• Implants 5141 maintain an enlarged perimeter at prostate 100, as shown. Implants 5141 may be implanted within prostate 100 in the same manner as described hereinabove with reference to FIGS. 22A-B. Implants 5141 are implanted such that portions of neighboring implants are implanted in a given lobe of prostate 100. For example, a first portion of implant 5142 and a first portion of implant 5144 are implanted in a first lobe, and a second portion of implant 5144 and a first portion of implant 5146 are implanted in a second lobe of prostate 100. The relative positioning of implants 5141 with respect to urethra 60 and prostate 100, helps ensure that the entirety of each implant 5141 is implanted within respective lobes of prostate 100 and that portions of each implant 5141 are not exposed within the lumen of urethra 60. Additionally, implanting implants 5141 that are shaped to define up to 360 degrees reduces the forces of friction of prostate 100 acting upon the implants as they are implanted in tissue of prostate 100.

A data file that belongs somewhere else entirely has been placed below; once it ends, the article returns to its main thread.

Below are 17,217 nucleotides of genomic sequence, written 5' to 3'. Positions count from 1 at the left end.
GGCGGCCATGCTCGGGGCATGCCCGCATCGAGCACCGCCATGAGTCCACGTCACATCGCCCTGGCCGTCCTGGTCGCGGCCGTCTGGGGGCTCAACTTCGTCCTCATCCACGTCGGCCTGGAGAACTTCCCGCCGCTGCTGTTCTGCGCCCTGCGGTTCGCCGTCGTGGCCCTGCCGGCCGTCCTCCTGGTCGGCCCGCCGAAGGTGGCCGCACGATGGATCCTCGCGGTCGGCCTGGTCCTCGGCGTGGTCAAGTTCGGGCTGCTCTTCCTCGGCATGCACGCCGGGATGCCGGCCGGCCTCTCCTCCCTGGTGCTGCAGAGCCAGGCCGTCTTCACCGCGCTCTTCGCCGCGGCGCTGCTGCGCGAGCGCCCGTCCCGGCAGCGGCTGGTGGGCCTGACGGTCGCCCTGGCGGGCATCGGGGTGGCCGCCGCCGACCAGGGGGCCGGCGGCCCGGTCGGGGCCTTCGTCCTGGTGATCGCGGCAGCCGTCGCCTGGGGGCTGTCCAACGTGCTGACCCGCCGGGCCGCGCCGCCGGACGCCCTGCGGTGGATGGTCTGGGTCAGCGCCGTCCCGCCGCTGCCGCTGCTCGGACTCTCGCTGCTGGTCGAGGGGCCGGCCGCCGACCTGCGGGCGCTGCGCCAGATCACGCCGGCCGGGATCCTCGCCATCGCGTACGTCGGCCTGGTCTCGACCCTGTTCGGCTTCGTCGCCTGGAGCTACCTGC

• Each implant 5141 may be shaped differently so as to define different sized implants in their resting states thereof. For example, one implant may be shaped so as to define 270 degrees in a resting state thereof in awhile the other may be shaped so as to define 90 degrees in a resting state thereof. The relative sizes of each implant 5141 accommodate the dimensions of a given lobe of the prostate in which at least a portion of each respective implant is implanted. That is, a first lobe may be larger at a given transverse sectional plane of prostate 100 than a second lobe. Thus, a portion of an implant or a larger implant may be implanted in the vicinity of the first lobe, while a smaller portion of an implant or a smaller implant may be implanted in the vicinity of the second lobe.
  • For some applications, a respective implant may be implanted entirely within a given lobe and is sized in accordance with the dimensions of the lobe in which it is implanted. The entirety of each implant 5141 is implanted in tissue of prostate 100. That is, no portion of any of implants 5141 is disposed within urethra 60 or outside the capsule of prostate 100. In such an embodiment, each implant functions to independently remodel by compressing and maintaining in a compressed state tissue of the lobe in which the implant is implanted.